Dec 04 2017
Historically, most significant and longer term stock market declines (beyond 20%) have been a result of Federal Reserve policy and its corresponding negative effect on economic growth – namely a policy of raising interest rates too much in an effort to ward off inflation, particularly during a period of strong economic growth.
As you may know, when the Federal Reserve (“the Fed”) lowers interest rates, it has a tendency to spur economic growth as businesses and individuals become enticed to borrow and invest for future projects creating greater good for the economy as a whole. The most recent and historic case was in 2008-09 when the Fed reduced rates to near zero in an effort to bring the global economy back to life – which eventually, and thankfully, worked! On the other hand, during periods of strong economic growth Federal Reserve policy becomes more “tight” as they begin to raise interest rates back to more normal levels. Over the past 12 months we have seen the Fed raise rates three times and the general consensus is that they will raise rates one more time by year’s end.
The Fed’s main objective in raising rates is to mitigate the economy from growing too strong. What’s wrong with an economy that is growing too strong? It creates inflation which causes the prices of goods and services to skyrocket, eventually choking off growth and causing economic havoc. Once inflationary spirals begin they can go on for years, as any of us who recall the mid-70s-mid-80s can attest. So when economies are growing the Fed is caught in a very fine balancing act: raising rates gently enough to allow growth to continue while keeping inflation at bay; and simultaneously being sure not to raise rates too much or too fast to avoid halting economic growth and tipping the economy into recession.
If this balancing act sounds challenging, believe me, it is! When you keep in mind that the Federal Reserve Board is comprised of smart, experienced, individuals, it is important to remember that they, too, are prone to error – hence their track record of causing many of the past recessions and market plunges over the past few decades. Often when economies have been perceived to be growing too strong, their policy of raising rates has not just slowed, but stopped, the economy in its tracks and caused recession. Is Fed Policy a risk right now? NO. Is it a risk coming in the next few years? YES.
My company’s research suggests that the risk of Fed Policy error will become higher over the next 2-4 years. Though we have confidence in Janet Yellen and her most likely replacement, Jerome Powell, both are prone to error given that they, like us, are human. This economy is just shaking off a mild recession in 2015-16, so we believe it is still in its early stages (hence the rapid rise in stock prices this year). However, as economic growth over the next few years continues, finding that right balance – the Goldilocks’ formula of “not too hot” and “not too cold” – may become a challenge and will be a risk today’s investors should prepare for in their investment portfolio.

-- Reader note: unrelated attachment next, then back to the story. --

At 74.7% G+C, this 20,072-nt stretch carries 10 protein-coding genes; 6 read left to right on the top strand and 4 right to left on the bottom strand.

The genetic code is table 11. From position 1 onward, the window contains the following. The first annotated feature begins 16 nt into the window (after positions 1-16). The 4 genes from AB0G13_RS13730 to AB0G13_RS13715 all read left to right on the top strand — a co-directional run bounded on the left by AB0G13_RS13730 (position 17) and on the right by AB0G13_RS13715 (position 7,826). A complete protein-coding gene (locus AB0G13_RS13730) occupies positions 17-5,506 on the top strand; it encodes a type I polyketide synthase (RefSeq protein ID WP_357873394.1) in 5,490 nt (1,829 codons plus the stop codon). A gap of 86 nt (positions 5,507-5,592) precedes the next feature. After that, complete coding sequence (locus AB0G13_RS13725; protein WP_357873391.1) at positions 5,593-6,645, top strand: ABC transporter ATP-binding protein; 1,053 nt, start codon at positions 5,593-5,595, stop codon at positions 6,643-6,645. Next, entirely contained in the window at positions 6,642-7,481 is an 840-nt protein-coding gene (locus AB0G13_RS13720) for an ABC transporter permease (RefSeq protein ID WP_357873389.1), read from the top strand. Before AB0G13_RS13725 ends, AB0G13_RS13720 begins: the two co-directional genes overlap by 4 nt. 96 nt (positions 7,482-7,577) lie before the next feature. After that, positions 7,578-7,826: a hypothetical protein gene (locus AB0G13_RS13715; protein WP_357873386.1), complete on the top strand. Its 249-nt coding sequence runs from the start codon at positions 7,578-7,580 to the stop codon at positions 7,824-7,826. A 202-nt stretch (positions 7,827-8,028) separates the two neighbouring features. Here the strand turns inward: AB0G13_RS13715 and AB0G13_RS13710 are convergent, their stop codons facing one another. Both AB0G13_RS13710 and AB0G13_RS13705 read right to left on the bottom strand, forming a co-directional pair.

The Big Risk for Most Investors…But Not You!
Strangely, the biggest risk of an error in Fed policy will be in the bond market – more so than the stock market – particularly for holders of bond funds as opposed to those that own individual bonds. I do not suggest investing in bond funds or bond products – only individual bonds. Bond funds have no maturity date, they will decline in value every time rates rise, and will not return to their original value until rates eventually come back to earlier levels. This recovery time could take many years, if not a lifetime, given that we are at a historically low level of interest rates. This risk is compounded given the nature of today’s demographics and the advent of bond “products.”
A quick peek at where most bond assets are held today, and one quickly realizes that there are trillions of dollars in bond mutual funds, bond exchange traded funds (ETFs), and other Wall Street products. None of these have maturity dates and once rates rise in earnest, investors will begin to experience declines – those with longer maturity funds will be the worst. The sheer amount of assets held in these products begets a bigger problem. Should investors try to sell their bond funds and other bond “products” (which investors always do when prices fall more than normal!) there will not be enough liquidity (buyers) to support the underlying bond prices and interest rates could likely skyrocket, causing bond funds to fall even more significantly! We have seen smaller versions of this throughout history, but never has there been so much money tied to bond products in the past, which threatens to make this time a real doozy!
Though I think that the next few quarters should be good for corporate profits, the economy and stocks, a significant rise in interest rates could have a negative impact on the stock market or parts of it.
Again, I believe that the current level of stock prices is justified based on economic and corporate profit growth. There will be some corrections along the way, but until the Fed gets heavy handed, we should see financial markets embrace this better growth environment.
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